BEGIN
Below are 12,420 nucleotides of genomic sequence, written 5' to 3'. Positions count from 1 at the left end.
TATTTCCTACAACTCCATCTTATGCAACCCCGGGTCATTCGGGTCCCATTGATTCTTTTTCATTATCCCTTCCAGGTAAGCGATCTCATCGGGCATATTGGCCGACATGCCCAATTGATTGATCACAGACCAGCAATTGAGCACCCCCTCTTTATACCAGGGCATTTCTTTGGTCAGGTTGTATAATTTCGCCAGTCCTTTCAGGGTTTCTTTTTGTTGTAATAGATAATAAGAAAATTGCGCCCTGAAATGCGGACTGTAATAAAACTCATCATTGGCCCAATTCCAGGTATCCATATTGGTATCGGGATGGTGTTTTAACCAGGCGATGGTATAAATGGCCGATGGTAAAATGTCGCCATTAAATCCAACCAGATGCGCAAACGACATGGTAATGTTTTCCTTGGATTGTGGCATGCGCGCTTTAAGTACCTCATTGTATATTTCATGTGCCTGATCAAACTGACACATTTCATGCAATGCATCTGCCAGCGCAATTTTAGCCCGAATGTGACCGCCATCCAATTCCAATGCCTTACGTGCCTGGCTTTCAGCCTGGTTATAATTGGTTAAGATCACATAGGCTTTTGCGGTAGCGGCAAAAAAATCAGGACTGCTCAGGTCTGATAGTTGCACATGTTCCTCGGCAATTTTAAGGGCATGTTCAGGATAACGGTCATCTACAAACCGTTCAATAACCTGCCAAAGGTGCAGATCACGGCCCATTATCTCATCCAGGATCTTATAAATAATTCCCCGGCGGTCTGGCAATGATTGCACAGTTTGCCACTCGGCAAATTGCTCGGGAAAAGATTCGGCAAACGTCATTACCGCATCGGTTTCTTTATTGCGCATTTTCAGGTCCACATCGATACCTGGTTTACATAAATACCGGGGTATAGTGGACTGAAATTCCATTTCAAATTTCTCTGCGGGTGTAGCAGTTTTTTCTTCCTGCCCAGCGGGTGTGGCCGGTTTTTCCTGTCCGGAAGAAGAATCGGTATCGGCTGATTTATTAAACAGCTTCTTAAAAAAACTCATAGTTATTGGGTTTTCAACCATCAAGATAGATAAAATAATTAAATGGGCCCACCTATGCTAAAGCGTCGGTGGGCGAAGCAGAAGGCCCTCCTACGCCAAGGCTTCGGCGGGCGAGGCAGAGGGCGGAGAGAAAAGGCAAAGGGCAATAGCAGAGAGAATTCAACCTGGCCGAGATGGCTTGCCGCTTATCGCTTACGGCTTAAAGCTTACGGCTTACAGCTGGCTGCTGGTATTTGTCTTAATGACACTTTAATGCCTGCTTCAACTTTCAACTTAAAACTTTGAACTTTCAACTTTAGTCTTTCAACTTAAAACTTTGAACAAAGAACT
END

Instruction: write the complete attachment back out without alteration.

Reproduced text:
Below are 12,420 nucleotides of genomic sequence, written 5' to 3'. Positions count from 1 at the left end.
TATTTCCTACAACTCCATCTTATGCAACCCCGGGTCATTCGGGTCCCATTGATTCTTTTTCATTATCCCTTCCAGGTAAGCGATCTCATCGGGCATATTGGCCGACATGCCCAATTGATTGATCACAGACCAGCAATTGAGCACCCCCTCTTTATACCAGGGCATTTCTTTGGTCAGGTTGTATAATTTCGCCAGTCCTTTCAGGGTTTCTTTTTGTTGTAATAGATAATAAGAAAATTGCGCCCTGAAATGCGGACTGTAATAAAACTCATCATTGGCCCAATTCCAGGTATCCATATTGGTATCGGGATGGTGTTTTAACCAGGCGATGGTATAAATGGCCGATGGTAAAATGTCGCCATTAAATCCAACCAGATGCGCAAACGACATGGTAATGTTTTCCTTGGATTGTGGCATGCGCGCTTTAAGTACCTCATTGTATATTTCATGTGCCTGATCAAACTGACACATTTCATGCAATGCATCTGCCAGCGCAATTTTAGCCCGAATGTGACCGCCATCCAATTCCAATGCCTTACGTGCCTGGCTTTCAGCCTGGTTATAATTGGTTAAGATCACATAGGCTTTTGCGGTAGCGGCAAAAAAATCAGGACTGCTCAGGTCTGATAGTTGCACATGTTCCTCGGCAATTTTAAGGGCATGTTCAGGATAACGGTCATCTACAAACCGTTCAATAACCTGCCAAAGGTGCAGATCACGGCCCATTATCTCATCCAGGATCTTATAAATAATTCCCCGGCGGTCTGGCAATGATTGCACAGTTTGCCACTCGGCAAATTGCTCGGGAAAAGATTCGGCAAACGTCATTACCGCATCGGTTTCTTTATTGCGCATTTTCAGGTCCACATCGATACCTGGTTTACATAAATACCGGGGTATAGTGGACTGAAATTCCATTTCAAATTTCTCTGCGGGTGTAGCAGTTTTTTCTTCCTGCCCAGCGGGTGTGGCCGGTTTTTCCTGTCCGGAAGAAGAATCGGTATCGGCTGATTTATTAAACAGCTTCTTAAAAAAACTCATAGTTATTGGGTTTTCAACCATCAAGATAGATAAAATAATTAAATGGGCCCACCTATGCTAAAGCGTCGGTGGGCGAAGCAGAAGGCCCTCCTACGCCAAGGCTTCGGCGGGCGAGGCAGAGGGCGGAGAGAAAAGGCAAAGGGCAATAGCAGAGAGAATTCAACCTGGCCGAGATGGCTTGCCGCTTATCGCTTACGGCTTAAAGCTTACGGCTTACAGCTGGCTGCTGGTATTTGTCTTAATGACACTTTAATGCCTGCTTCAACTTTCAACTTAAAACTTTGAACTTTCAACTTTAGTCTTTCAACTTAAAACTTTGAACAAAGAACT